We all make mistakes. But when they involve retirement, serious mistakes can mean working till you drop instead of retiring in style. Invest too conservatively? You could fall short of cash in retirement. Too aggressively? A market downturn could wipe out your savings.
And here's a sobering thought: Even financial professionals — people who are paid for the wisdom of their judgments — commit financial blunders they live to regret. USA TODAY asked several experts to reveal their most regrettable financial decisions. Some of their errors led to huge losses.
Still, their experiences show that most financial mistakes aren't fatal to your retirement, as long as you learn from them. One common refrain: Start investing, carefully, as early in life as possible. And keep it up.
"If you can invest well, you don't need to save nearly as much for retirement," says Mark Zandi, chief economist at Moody's Economy.com. "And if you invest early, you won't have to save as much over your lifetime."
Here's a look at some of the mistakes the pros say they made and what they could have done differently:
Chief economist at Moody's Economy.com
Biggest mistake:Letting savings languish.
Zandi says he treated his investments with "extreme benign neglect" throughout his 20s and 30s.
"I think I saved reasonably well, but I spent no time or thought on how to invest those savings," he says. "So, consequently, my savings ended up in low-yielding cash instruments. I really did not invest in stocks or bonds or real estate.
"I was barely keeping pace with inflation, which I think is a very significant mistake because of the power of compounding," Zandi says. "I gave up a lot of potential return in the '90s. But I was taking a lot of risk in other aspects of my life, because I was starting a business. All my energy and waking hours were focused on that.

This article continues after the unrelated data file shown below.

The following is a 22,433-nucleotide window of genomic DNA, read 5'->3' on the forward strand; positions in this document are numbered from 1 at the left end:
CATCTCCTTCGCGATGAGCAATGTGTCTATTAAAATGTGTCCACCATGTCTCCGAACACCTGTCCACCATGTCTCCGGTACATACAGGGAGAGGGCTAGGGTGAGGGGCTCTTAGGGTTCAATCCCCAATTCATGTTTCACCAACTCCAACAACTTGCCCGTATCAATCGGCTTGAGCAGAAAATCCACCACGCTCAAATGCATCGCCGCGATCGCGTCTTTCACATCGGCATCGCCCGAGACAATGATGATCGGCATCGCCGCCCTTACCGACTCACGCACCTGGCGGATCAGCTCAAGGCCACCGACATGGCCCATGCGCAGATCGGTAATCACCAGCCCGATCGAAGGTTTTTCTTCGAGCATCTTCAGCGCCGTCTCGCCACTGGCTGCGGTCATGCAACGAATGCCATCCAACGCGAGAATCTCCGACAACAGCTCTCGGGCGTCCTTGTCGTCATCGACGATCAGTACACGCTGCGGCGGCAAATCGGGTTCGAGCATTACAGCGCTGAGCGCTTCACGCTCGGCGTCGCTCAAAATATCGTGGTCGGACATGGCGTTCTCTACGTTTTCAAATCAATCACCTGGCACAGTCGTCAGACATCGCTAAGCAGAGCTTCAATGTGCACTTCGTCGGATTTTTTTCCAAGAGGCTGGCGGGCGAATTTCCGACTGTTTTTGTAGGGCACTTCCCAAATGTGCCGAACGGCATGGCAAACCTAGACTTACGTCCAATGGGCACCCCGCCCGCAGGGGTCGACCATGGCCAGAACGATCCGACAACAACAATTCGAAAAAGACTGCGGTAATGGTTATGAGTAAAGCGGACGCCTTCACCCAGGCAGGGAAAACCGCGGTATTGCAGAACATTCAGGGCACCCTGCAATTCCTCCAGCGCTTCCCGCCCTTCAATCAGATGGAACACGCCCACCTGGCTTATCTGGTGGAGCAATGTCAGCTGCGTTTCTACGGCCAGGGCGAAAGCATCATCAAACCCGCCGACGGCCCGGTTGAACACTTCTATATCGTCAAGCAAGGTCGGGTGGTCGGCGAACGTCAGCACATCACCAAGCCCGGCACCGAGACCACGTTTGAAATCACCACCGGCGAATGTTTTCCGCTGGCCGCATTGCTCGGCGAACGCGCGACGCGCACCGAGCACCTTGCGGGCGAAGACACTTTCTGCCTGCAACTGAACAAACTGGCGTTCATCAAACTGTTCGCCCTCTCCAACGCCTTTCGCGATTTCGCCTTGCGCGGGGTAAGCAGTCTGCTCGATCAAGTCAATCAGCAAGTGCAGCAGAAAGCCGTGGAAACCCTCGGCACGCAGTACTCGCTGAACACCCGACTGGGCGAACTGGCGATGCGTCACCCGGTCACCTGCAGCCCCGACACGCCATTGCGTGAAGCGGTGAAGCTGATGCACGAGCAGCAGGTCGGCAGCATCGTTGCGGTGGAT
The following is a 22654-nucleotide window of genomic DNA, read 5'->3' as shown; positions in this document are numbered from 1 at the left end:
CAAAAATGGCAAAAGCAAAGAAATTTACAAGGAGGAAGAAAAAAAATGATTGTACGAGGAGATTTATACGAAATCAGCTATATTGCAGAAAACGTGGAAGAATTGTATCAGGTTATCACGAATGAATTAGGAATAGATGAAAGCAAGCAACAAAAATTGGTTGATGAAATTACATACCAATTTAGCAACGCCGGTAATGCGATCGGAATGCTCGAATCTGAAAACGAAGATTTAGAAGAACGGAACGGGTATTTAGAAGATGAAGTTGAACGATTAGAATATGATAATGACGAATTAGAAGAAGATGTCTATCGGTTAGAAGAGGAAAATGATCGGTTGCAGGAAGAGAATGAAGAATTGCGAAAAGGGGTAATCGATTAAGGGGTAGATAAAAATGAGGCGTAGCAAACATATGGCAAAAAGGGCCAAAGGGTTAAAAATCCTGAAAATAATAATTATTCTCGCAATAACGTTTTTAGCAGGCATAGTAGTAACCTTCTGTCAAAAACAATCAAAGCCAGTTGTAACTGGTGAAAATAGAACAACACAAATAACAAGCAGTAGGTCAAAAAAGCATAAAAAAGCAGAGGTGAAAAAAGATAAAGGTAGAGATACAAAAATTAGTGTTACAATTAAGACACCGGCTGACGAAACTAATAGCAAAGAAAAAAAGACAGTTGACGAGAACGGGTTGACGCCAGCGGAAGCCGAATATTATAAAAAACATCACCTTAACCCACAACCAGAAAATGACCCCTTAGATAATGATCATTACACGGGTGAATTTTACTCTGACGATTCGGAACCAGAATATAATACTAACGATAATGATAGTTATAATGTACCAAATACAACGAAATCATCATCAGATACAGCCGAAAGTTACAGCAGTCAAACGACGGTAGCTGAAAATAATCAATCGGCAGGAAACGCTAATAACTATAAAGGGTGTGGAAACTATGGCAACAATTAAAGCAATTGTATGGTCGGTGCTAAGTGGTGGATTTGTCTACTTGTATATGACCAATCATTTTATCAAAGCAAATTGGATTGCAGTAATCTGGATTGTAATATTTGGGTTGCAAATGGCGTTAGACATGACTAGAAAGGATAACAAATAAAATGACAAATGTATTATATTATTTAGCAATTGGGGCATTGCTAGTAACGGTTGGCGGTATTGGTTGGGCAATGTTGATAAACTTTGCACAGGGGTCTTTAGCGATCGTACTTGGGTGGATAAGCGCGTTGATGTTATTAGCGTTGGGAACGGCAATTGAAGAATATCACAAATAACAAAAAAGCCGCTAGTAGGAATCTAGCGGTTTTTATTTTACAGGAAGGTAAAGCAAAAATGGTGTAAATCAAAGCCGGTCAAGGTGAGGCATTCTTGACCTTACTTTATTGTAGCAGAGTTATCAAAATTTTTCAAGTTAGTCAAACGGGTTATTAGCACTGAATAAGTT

"I don't think many of us get any kind of formal training in personal finance. At least I didn't. The only training I got was that I just watched my father do the bills."
What he would have done differently:
"I should have put my money on autopilot and automatically transferred money from my checking account into a plain-vanilla stock index fund," Zandi says. "I would have gotten some diversity, but I wouldn't have had to spend a lot of time on it."
Zandi says the experience taught him the importance of educating his three children about investing. "They are old enough to make it fun and interesting," he says. "Even as simple as opening a very small account to trade stock.
"It's just a matter of commitment and discipline and spending the time. The way I think about it now is: Managing your personal finances is a daily affair. It's like brushing your teeth."
Founder of Garrett Planning Network, a network of fee-only financial planners for middle-income consumers
Biggest mistake:Investing in timeshares.
Garrett bought her first Florida timeshare in the early 1990s, while vacationing in Orlando. At the time, she was 26 and didn't have much of a nest egg. She attended the timeshare company's 90-minute presentation for the freebies — breakfast, $50 in cash and tickets to Universal Studios — convinced she could resist the sales pitch. But once she got there, she says, "All the language the salespeople used to sell a timeshare worked perfectly on me."